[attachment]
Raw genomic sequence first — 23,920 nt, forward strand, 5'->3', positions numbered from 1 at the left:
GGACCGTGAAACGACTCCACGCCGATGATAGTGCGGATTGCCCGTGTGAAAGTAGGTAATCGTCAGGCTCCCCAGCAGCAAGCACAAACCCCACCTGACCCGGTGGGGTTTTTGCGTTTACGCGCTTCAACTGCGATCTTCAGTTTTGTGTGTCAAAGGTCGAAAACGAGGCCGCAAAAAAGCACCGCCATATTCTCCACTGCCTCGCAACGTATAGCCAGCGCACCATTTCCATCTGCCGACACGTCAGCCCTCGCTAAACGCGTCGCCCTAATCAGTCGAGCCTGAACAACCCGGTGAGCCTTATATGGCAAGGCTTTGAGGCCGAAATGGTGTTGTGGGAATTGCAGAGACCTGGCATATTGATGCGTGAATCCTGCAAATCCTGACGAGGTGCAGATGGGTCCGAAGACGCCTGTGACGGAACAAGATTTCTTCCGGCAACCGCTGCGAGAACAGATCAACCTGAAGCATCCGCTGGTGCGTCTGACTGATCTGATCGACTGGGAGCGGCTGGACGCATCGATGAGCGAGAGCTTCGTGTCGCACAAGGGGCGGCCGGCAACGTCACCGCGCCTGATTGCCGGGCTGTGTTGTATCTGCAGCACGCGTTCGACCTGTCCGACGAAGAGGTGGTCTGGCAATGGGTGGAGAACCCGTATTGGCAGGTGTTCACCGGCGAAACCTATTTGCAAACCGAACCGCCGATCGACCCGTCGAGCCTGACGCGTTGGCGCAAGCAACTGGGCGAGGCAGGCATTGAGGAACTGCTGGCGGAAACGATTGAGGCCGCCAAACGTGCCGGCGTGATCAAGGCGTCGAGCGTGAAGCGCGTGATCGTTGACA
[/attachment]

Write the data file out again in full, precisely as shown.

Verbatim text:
Raw genomic sequence first — 23,920 nt, forward strand, 5'->3', positions numbered from 1 at the left:
GGACCGTGAAACGACTCCACGCCGATGATAGTGCGGATTGCCCGTGTGAAAGTAGGTAATCGTCAGGCTCCCCAGCAGCAAGCACAAACCCCACCTGACCCGGTGGGGTTTTTGCGTTTACGCGCTTCAACTGCGATCTTCAGTTTTGTGTGTCAAAGGTCGAAAACGAGGCCGCAAAAAAGCACCGCCATATTCTCCACTGCCTCGCAACGTATAGCCAGCGCACCATTTCCATCTGCCGACACGTCAGCCCTCGCTAAACGCGTCGCCCTAATCAGTCGAGCCTGAACAACCCGGTGAGCCTTATATGGCAAGGCTTTGAGGCCGAAATGGTGTTGTGGGAATTGCAGAGACCTGGCATATTGATGCGTGAATCCTGCAAATCCTGACGAGGTGCAGATGGGTCCGAAGACGCCTGTGACGGAACAAGATTTCTTCCGGCAACCGCTGCGAGAACAGATCAACCTGAAGCATCCGCTGGTGCGTCTGACTGATCTGATCGACTGGGAGCGGCTGGACGCATCGATGAGCGAGAGCTTCGTGTCGCACAAGGGGCGGCCGGCAACGTCACCGCGCCTGATTGCCGGGCTGTGTTGTATCTGCAGCACGCGTTCGACCTGTCCGACGAAGAGGTGGTCTGGCAATGGGTGGAGAACCCGTATTGGCAGGTGTTCACCGGCGAAACCTATTTGCAAACCGAACCGCCGATCGACCCGTCGAGCCTGACGCGTTGGCGCAAGCAACTGGGCGAGGCAGGCATTGAGGAACTGCTGGCGGAAACGATTGAGGCCGCCAAACGTGCCGGCGTGATCAAGGCGTCGAGCGTGAAGCGCGTGATCGTTGACA